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Study of robot-related worker deaths highlights safety challenges


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Washington — The majority of robot-related worker fatalities involve self-powered robots undergoing maintenance, results of a recent study show.

NIOSH researcher Larry Layne examined 1992-2017 data from the Census of Fatal Occupational Injuries, identifying 41 robot-related deaths. In all, 78% of the cases involved a robot striking a worker, often while it was undergoing maintenance. Stationary robots accounted for 83% of the incidents.

Other findings:

  • 46% of the robot-related worker fatalities occurred in the Midwest, which NIOSH attributes to “the use of robots in motor vehicle manufacturing in Michigan and Ohio.”
  • Men accounted for 85% of the fatalities.
  • 29% of the victims were between 35 and 44 years old.

Further integration of robotic technologies in the workplace may introduce new hazards that challenge public health professionals “to keep pace with developments in robotics to ensure the safety and health of workers across the country,” the study states.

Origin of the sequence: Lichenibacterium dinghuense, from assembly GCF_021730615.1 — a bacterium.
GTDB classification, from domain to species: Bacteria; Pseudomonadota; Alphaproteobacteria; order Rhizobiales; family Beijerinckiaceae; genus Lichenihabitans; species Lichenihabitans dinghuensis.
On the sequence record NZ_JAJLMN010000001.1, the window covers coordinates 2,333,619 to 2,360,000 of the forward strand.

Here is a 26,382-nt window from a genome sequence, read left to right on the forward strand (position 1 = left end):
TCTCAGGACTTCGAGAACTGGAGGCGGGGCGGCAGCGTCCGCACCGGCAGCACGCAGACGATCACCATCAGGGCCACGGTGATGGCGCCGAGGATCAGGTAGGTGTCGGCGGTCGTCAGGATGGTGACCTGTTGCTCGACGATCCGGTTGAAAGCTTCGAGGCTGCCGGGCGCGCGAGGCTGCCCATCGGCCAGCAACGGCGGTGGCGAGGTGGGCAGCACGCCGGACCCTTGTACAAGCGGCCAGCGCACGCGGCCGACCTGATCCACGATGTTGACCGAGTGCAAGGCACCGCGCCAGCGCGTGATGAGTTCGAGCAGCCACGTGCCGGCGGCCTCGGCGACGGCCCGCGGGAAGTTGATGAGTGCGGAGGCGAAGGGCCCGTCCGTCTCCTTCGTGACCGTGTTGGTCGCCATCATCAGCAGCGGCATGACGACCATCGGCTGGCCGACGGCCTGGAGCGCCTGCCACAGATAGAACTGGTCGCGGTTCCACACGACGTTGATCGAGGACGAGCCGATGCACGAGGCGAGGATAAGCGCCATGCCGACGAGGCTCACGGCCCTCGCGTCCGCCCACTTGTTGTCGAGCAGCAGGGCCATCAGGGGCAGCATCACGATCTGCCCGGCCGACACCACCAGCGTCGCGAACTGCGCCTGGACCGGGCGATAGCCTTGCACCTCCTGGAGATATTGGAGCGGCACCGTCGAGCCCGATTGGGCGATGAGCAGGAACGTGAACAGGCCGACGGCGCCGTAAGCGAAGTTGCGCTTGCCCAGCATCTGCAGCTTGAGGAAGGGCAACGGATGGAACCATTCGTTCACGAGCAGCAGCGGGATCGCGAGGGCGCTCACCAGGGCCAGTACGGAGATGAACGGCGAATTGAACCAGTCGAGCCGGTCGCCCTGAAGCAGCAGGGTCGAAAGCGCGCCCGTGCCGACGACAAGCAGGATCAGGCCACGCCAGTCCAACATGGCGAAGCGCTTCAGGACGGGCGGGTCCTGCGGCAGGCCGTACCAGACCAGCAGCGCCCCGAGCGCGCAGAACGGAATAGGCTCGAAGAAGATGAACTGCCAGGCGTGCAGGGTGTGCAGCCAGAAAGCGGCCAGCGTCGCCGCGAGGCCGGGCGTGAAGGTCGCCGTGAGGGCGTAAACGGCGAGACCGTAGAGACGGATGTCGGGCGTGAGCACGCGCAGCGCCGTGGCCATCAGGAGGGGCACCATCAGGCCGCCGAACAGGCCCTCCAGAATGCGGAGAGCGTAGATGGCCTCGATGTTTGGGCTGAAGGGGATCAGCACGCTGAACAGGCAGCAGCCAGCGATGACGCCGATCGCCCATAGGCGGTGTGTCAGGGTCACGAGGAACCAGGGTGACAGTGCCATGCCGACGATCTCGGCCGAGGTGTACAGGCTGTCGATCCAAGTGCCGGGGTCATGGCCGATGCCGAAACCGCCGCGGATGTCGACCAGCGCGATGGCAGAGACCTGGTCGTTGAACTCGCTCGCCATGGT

“This study highlights the growing challenges of protecting workers who perform tasks with the aid of robots,” NIOSH says. “As robotic technology develops, identifying patterns of death, such as those found in this study, will be a critical part of developing safeguards, including safety standards, to protect workers.”

The study was published online in the American Journal of Industrial Medicine.

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